Whether it's your daily driver, a truck for work, a weekend motorcycle, or an antique automobile, if you intend to drive it on public roads, you'll need to have a valid state registration. Here's how to obtain one.
- It's illegal to drive a car on public roads without a valid state registration.
- If you're buying a new car, the dealer may handle the registration process for you. Otherwise, you can register it yourself at your state's department of motor vehicles.
- You will need to renew your registration periodically, such as every one to three years, depending on your state.
What Is a Vehicle Registration?
When you buy a car, you're required to have at least the minimum amount of auto insurance mandated by your state and to register the vehicle in your name with the state's department of motor vehicles (DMV). All 50 states require that cars be registered if they are to be driven on public roadways.
Upon registering your car for the first time, you'll be given a set of license plates and a registration card. Depending on where you live, you will also receive a registration sticker to affix to either a car window or a license plate.
Your registration will expire after a certain length of time—such as one, two, or three years, depending on your state—and you will need to renew it. In many states, you can renew your registration and pay any required fees online.
Failing to maintain a valid registration can lead to fines and could even result in your car being impounded. If that happens, you will need to renew your registration before you can get your car back.
What Documents Do You Need to Register a Car?
If you're buying or leasing a new car from a dealership, the dealer will typically handle the registration process for you. Any associated fees will be reflected in the vehicle's final cost.
Otherwise, you will need to register the car yourself. Different states have different registration requirements. For instance, motorists in California are required to provide proof that a newly registered vehicle passed a smog test meeting the state's stringent vehicle emissions standards.
Though some states may require more documents than others, these are some of the more common ones you may need to bring to the DMV, according to Hearst Autos Research:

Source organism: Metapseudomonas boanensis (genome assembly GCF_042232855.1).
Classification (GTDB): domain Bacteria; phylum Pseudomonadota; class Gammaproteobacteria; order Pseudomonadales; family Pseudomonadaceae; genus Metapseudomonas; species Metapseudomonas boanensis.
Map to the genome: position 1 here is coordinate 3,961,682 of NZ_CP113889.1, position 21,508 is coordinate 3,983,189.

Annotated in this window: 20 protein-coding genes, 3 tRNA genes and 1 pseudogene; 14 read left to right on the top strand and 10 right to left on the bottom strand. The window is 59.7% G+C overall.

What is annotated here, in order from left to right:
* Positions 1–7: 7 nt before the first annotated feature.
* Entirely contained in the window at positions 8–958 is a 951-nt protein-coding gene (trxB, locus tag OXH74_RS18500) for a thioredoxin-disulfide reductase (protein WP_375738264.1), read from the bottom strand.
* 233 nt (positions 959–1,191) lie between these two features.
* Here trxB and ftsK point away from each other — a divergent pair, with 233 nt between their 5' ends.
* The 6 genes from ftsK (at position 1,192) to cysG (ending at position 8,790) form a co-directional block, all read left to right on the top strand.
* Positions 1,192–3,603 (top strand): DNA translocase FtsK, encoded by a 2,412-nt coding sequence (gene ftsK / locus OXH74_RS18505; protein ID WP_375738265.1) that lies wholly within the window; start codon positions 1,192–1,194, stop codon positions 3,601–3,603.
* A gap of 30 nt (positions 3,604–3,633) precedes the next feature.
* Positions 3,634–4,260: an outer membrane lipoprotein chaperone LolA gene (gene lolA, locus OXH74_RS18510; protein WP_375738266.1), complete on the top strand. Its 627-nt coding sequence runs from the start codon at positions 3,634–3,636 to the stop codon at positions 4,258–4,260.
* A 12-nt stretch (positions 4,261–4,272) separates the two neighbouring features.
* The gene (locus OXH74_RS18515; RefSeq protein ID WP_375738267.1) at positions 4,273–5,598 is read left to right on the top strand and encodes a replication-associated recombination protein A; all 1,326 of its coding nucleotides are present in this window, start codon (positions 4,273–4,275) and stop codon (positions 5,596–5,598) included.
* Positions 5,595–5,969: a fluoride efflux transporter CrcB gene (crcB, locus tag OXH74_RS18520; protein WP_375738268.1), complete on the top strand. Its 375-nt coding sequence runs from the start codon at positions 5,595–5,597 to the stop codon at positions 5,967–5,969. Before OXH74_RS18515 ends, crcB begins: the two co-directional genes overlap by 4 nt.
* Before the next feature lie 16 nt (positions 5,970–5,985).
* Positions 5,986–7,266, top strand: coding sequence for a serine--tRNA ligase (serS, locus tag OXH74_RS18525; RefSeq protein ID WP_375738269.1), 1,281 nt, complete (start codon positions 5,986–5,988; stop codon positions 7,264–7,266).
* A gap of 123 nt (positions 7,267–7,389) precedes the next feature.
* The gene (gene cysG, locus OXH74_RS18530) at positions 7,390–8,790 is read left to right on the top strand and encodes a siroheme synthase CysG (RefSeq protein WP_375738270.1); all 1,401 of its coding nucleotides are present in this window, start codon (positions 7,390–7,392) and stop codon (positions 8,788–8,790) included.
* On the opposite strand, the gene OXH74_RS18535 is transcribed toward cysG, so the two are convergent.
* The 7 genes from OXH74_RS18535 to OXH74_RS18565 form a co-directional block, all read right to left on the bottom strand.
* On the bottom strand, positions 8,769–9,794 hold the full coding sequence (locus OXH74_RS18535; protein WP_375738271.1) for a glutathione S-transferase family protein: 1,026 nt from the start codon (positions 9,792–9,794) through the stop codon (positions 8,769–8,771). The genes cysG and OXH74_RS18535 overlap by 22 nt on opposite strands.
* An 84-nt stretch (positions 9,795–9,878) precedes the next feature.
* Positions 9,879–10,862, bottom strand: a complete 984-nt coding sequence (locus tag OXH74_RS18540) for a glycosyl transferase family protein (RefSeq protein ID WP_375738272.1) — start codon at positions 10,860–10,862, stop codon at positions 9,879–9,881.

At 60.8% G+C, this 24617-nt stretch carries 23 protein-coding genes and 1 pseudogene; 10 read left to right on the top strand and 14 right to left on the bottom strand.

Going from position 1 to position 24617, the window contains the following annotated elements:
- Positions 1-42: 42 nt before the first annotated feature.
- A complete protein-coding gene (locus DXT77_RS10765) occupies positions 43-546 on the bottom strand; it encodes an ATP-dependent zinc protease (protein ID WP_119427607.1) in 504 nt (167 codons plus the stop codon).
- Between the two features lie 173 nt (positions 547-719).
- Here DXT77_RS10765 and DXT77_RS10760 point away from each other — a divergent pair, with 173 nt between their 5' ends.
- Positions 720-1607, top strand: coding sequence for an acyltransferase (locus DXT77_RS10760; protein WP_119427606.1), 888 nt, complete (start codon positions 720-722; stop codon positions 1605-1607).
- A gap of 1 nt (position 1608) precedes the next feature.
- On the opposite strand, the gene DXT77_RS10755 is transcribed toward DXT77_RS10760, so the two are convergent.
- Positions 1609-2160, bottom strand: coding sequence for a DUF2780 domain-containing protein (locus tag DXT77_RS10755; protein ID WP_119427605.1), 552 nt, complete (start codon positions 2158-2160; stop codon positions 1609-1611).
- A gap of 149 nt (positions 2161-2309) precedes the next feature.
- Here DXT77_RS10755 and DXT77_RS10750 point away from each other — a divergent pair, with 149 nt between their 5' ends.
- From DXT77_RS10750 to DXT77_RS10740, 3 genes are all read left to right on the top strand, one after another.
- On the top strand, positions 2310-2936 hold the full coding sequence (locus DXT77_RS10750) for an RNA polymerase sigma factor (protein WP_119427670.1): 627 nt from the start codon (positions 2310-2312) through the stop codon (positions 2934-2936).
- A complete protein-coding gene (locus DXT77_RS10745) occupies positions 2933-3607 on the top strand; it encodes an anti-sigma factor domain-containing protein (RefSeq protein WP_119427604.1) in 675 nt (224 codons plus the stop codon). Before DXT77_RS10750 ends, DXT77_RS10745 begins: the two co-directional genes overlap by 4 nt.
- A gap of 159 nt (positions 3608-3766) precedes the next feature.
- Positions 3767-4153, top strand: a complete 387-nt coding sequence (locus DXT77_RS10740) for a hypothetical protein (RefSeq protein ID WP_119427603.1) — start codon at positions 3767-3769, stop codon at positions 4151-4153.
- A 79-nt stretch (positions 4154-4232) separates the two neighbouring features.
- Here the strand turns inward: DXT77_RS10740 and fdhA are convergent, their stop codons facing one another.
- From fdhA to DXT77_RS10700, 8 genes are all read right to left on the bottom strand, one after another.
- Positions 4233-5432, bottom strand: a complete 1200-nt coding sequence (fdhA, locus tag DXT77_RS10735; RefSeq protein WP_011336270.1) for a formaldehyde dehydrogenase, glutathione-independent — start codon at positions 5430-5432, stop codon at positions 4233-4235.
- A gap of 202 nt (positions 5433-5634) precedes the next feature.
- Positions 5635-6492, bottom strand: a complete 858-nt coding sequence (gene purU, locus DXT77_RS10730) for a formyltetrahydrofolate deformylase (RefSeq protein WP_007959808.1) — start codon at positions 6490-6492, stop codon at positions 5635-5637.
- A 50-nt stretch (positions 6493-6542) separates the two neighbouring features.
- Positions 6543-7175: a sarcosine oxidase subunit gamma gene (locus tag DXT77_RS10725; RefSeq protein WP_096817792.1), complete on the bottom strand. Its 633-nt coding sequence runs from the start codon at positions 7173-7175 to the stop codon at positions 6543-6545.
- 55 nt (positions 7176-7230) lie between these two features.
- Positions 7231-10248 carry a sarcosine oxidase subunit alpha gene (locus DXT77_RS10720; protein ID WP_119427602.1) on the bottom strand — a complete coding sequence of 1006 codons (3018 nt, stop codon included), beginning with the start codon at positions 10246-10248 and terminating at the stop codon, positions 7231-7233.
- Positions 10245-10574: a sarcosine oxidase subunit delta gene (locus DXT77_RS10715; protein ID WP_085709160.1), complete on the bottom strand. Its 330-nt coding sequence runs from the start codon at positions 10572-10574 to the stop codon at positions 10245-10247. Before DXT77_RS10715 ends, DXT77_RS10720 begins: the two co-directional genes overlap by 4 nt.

- A driver's license or some other form of identification
- Proof of insurance
- The car title or signed lease agreement
- Proof that the vehicle passed a safety inspection
- A completed vehicle registration application form
- Payment for any registration fees
Depending on your state, you may also need to provide information like an odometer reading or proof that you paid sales taxes if they aren't exempted by the state. Though the entire process is usually easy, you can avoid any headaches by double-checking your state's vehicle registration page online before you head to the DMV.
If you move to a new state, you will generally need to register your car there within a certain period, such as 30 or 60 days. You may also have to return your old license plates to your former state.
Can You Register a Car Without a Driver's License?
Though you can't do much with a car without a driver's license, you can buy and register one in your name. You can even purchase auto insurance without a driver's license, which is good because that's typically needed when registering a vehicle.
Someone might, for example, want to buy and register a car if they're unable to drive but have a caregiver who will use it to take them to appointments.
How Much Does It Cost to Register a Car?
The cost of registering a car also varies by state. Some states charge a flat fee, while others base their fees on factors like the vehicle's age, its market value, or how many vehicles you already have registered to your name.
According to National Conference of State Legislatures, registration fees range from $8 in Arizona to $217 in Montana, if the vehicle is under 4 years old.
Can You Transfer Your Registration to a New Car?
If you buy a different vehicle, you can generally transfer your registration and license plates from your old car to the new one. Once again, if you buy the new vehicle at a dealership, the dealer may handle that for you. If you don't, you'll need to make a trip to the DMV.